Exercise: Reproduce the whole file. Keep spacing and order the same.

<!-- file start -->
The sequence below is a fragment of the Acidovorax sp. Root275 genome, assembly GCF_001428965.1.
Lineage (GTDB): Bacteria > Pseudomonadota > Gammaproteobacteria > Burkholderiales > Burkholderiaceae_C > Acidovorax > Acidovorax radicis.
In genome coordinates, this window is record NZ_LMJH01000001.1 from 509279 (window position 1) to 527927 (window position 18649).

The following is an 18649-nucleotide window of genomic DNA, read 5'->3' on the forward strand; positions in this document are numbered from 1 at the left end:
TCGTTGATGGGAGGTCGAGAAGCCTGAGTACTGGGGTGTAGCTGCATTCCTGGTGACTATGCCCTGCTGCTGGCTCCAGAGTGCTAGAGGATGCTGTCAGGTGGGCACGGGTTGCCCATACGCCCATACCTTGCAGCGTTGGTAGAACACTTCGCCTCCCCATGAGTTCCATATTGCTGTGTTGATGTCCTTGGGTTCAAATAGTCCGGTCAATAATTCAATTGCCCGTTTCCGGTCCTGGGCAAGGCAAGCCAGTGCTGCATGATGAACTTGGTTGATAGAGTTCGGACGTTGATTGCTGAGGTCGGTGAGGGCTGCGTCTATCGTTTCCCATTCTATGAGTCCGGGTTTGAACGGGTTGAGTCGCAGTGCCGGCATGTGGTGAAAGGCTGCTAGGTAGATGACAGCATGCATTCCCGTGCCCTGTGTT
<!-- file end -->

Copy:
The sequence below is a fragment of the Acidovorax sp. Root275 genome, assembly GCF_001428965.1.
Lineage (GTDB): Bacteria > Pseudomonadota > Gammaproteobacteria > Burkholderiales > Burkholderiaceae_C > Acidovorax > Acidovorax radicis.
In genome coordinates, this window is record NZ_LMJH01000001.1 from 509279 (window position 1) to 527927 (window position 18649).

The following is an 18649-nucleotide window of genomic DNA, read 5'->3' on the forward strand; positions in this document are numbered from 1 at the left end:
TCGTTGATGGGAGGTCGAGAAGCCTGAGTACTGGGGTGTAGCTGCATTCCTGGTGACTATGCCCTGCTGCTGGCTCCAGAGTGCTAGAGGATGCTGTCAGGTGGGCACGGGTTGCCCATACGCCCATACCTTGCAGCGTTGGTAGAACACTTCGCCTCCCCATGAGTTCCATATTGCTGTGTTGATGTCCTTGGGTTCAAATAGTCCGGTCAATAATTCAATTGCCCGTTTCCGGTCCTGGGCAAGGCAAGCCAGTGCTGCATGATGAACTTGGTTGATAGAGTTCGGACGTTGATTGCTGAGGTCGGTGAGGGCTGCGTCTATCGTTTCCCATTCTATGAGTCCGGGTTTGAACGGGTTGAGTCGCAGTGCCGGCATGTGGTGAAAGGCTGCTAGGTAGATGACAGCATGCATTCCCGTGCCCTGTGTT